It Didn’t Take Her Long to Make a Point : Track and field: Foothill High graduate Ashley Selman is among the nation’s best javelin throwers, and she’s only a sophomore at USC.
Ever since she found a javelin under the Christmas tree six years ago, Ashley Selman has been working toward throwing the spear farther than anyone else.
But though she dreamed of being among the best female javelin throwers in the nation, Selman never thought her dream would come true.
The USC sophomore currently ranks third in the event among Americans--second among collegians--with her throw of 184 feet 10 inches.
“Obviously, it’s exciting,” said Selman, a former multi-sport star at Foothill High School. “But I find myself going ‘Dang!’ I mean, it’s hard for me to comprehend--I don’t think of myself as being (one of) the nation’s leaders. It trips me out.”
In its latest issue, Track & Field News picked Selman to finish second in the event at the NCAA championships June 1-4 at Durham, N.C.
But now that the magazine’s top pick, defending NCAA champion Kim Engel of Georgia, has dropped out of school because of academic problems, Selman is facing some expectations she never quite expected: To win a national title in her second year of college.
What makes Selman’s accomplishments most impressive is the fact that prior to enrolling at USC, she had little coaching in the highly technical event.
Because the California Interscholastic Federation does not allow the javelin throw in its meets--only 16 states allow it in high school--Selman’s only competitive experience came in a few weekend age-group meets or, while competing unattached, at college all-comers meets.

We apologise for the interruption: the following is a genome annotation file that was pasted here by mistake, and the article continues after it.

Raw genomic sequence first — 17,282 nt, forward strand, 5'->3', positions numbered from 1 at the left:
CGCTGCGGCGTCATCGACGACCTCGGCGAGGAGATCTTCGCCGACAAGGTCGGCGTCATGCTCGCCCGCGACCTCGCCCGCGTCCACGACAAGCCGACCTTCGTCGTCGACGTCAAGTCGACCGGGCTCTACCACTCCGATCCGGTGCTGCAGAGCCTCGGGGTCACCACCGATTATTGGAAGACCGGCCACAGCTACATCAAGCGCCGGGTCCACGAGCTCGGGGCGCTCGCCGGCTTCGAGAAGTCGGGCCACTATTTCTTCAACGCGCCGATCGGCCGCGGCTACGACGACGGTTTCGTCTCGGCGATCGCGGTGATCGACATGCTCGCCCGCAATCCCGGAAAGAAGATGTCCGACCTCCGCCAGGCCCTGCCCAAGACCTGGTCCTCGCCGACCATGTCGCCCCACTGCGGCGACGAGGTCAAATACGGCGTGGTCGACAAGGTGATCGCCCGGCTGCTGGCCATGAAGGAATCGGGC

Still, in her senior year at Foothill, Selman managed a throw of 154 feet--the best prep mark in the nation at that time--at an all-comers meet at USC. That was enough to convince USC Coach Mike Bailey that Selman was worth a full athletic scholarship.
“She’s lived up to everything we ever expected so far,” Bailey said. “Between the two of us, our goal is to bring the American standard of javelin up to par with the Europeans.”
That, Bailey said, would mean throwing somewhere in the range of 230 feet. East Germany’s Petra Felke set the world record last year at 262-5. The American record is held by Kate Schmidt at 227-5.
While Selman believes a 200-plus throw is within her reach someday, she would rather concentrate on her present task of representing the Trojans as best she can.
So far, so good.
As a freshman last year, Selman won the Pacific 10 Conference javelin title with a school-record 176-10, becoming only the fourth female to win a Pac-10 track and field title in her first year of college.
Selman went on to place sixth in the NCAA championships, earning All-American honors. A few weeks later, she won The Athletics Congress junior national championship with a throw of 187-9--the fifth-best for a junior in U.S. history.
Next weekend, Selman will try to defend her conference title at the Pac-10 track and field championships at Washington. No woman has won more than one Pac-10 title in the javelin.